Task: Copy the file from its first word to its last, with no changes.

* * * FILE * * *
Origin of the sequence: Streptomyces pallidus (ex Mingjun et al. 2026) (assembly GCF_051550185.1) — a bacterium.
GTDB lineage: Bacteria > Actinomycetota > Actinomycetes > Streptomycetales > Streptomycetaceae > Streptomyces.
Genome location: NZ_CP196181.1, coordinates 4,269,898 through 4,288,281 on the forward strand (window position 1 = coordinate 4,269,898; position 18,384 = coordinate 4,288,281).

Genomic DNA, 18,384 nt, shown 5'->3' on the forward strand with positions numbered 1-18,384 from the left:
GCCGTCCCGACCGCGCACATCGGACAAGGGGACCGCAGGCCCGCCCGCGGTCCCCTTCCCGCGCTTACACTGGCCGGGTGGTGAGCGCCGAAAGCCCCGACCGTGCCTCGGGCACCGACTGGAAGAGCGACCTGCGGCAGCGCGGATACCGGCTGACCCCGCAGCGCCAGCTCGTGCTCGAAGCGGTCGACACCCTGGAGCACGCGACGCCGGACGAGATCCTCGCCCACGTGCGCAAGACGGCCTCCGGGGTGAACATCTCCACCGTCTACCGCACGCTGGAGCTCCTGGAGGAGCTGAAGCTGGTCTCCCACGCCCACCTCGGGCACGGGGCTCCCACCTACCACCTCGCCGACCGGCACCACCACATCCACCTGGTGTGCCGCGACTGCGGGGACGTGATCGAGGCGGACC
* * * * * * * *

Origin of the sequence: Streptomyces pallidus (ex Mingjun et al. 2026) (assembly GCF_051550185.1) — a bacterium.
GTDB lineage: Bacteria > Actinomycetota > Actinomycetes > Streptomycetales > Streptomycetaceae > Streptomyces.
Genome location: NZ_CP196181.1, coordinates 4,269,898 through 4,288,281 on the forward strand (window position 1 = coordinate 4,269,898; position 18,384 = coordinate 4,288,281).

Genomic DNA, 18,384 nt, shown 5'->3' on the forward strand with positions numbered 1-18,384 from the left:
GCCGTCCCGACCGCGCACATCGGACAAGGGGACCGCAGGCCCGCCCGCGGTCCCCTTCCCGCGCTTACACTGGCCGGGTGGTGAGCGCCGAAAGCCCCGACCGTGCCTCGGGCACCGACTGGAAGAGCGACCTGCGGCAGCGCGGATACCGGCTGACCCCGCAGCGCCAGCTCGTGCTCGAAGCGGTCGACACCCTGGAGCACGCGACGCCGGACGAGATCCTCGCCCACGTGCGCAAGACGGCCTCCGGGGTGAACATCTCCACCGTCTACCGCACGCTGGAGCTCCTGGAGGAGCTGAAGCTGGTCTCCCACGCCCACCTCGGGCACGGGGCTCCCACCTACCACCTCGCCGACCGGCACCACCACATCCACCTGGTGTGCCGCGACTGCGGGGACGTGATCGAGGCGGACC